I'm mainly referring to books modern people have written. One that particularly comes to mind is Bullinger's "Figures of Speech" tome. We can parse the daylights out of certain words & do word studies for the next ten years, but if we don't understand figures of speech authors use then we fail to acquire the true meaning.

I'm also a big fan of things like narrative analysis, poetic analysis, etc. We have to know HOW to read the Bible to understand it. We can't read narrative as if it's clunky history, we can't read poetry as if it's narrative, and we can't read apocalyptic as if it's a blueprint of the future. Exactly how BW could incorporate works that focus on these issues is a tough question since they're not "reference works" per se & nobody wants to read Adele Berlin or Leland Ryken's work on their computer screen. However, maybe one or two basic books describing the Bible as literature would be helpful solely for reference material. Then, before we tackled Revelation or Ezekiel, we could pop open the relevant chapter & get a good handle on it.

For background things, BW has many primary sources, which is great. But it would also be nice to see things like secondary sources solely for reference, such as Bruce Malina's "New Testament World" which has a massive scripture index, or David DeSilva's "Honor, Patronage, Kinship, & Purity." Perhaps just a good, up-to-date Bible dictionary would solve much of this, I don't know. I just think BW could become a little more holistic, though it will require some creative thinking to do this. The only reason I make these suggestions is because "exegesis" is no longer just a method that focuses on word studies, syntax, grammar, text-criticism, & history. We have discourse analysis (which is something BW could try to incorporate), rhetorical criticism, social-scientific criticism, literary criticism, theological criticism, etc. Incorporating works on these subjects or adding features that help discern them in the text would be revolutionary. Though like I said, it will take some imagination & creative thinking to get there. I just think BW can still remain true to their philosophy & broaden out just a bit. In my opinion, the way scholarship is heading, it will demand it. One huge step in the right direction is the recent addition of the RVT & PMT which help with intertextual studies. That was brilliant & helps me quite often. Another huge step in the right direction was the addition of a browse window in analysis pane, which helps us not lose sight of the context so our exegesis isn't so atomistic. That, likewise, was brilliant.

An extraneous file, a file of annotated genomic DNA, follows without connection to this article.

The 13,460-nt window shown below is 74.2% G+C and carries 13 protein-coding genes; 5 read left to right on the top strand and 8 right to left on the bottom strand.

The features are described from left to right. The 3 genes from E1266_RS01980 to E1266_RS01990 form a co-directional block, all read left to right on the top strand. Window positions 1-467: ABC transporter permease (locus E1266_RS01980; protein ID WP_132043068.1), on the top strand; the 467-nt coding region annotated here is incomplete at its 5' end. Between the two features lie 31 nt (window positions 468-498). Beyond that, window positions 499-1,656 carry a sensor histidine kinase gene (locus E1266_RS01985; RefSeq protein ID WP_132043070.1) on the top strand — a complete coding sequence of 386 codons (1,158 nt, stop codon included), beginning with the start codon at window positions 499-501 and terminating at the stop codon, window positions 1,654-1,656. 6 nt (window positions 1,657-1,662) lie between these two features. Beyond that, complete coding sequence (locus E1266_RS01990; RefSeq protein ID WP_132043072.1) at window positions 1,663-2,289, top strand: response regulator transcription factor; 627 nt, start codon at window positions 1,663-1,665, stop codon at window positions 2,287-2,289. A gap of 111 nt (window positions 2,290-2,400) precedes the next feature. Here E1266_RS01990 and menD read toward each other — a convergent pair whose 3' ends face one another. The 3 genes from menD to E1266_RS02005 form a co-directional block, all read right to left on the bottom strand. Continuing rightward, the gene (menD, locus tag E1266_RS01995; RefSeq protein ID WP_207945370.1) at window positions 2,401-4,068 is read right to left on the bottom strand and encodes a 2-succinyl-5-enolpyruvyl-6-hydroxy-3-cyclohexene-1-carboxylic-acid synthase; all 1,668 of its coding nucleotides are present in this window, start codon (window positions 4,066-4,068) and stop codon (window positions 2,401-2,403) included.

Soxfan23
02-22-2010, 08:05 PM
I for, one, am glad that Bibleworks doesn't follow the market. If they had they never would have started nor would they have ever created any of the cool tools like the ASE/GRE we take for granted.

Bibleworks, "focus on the text" ideology is what created and has sustained their market share for almost 20 years.

May God continue to bless their work and may users of Bibleworks come to a more intimate relationship with God.


I'm with ya here & I don't want them to "follow the market" either. One of their great strengths is that they have a great philosophy & stick to it. I'm just saying, "don't be married to it."

Also, what is the ASE & GRE? I haven't heard of those.

"Focus on the text" is fantastic & I am all for it, but oftentimes we just don't understand things in the text, or even know how to read the text itself. I'm not suggesting some type of revamp of BW b/c it's so great already. I'm just challenging them to broaden just a bit & add a few more good modules. I don't want them to be Logos & start following the electronic library route. They could just offer one or two good dictionary sets instead of 20, 1 NT & OT intro instead of 12, or 1 good commentary set instead of 100, or one literary book instead of 30. I hope I'm communicating this the way I want to. As I said before, I love BW & use it everyday & am not bashing it one bit. It could never change again & I could use it the rest of my life. The recent silence on additional features/modules just caused me to bring something up about how it could be even better & inquire about future possibilities.

ISalzman
02-22-2010, 08:45 PM
Very clever - :D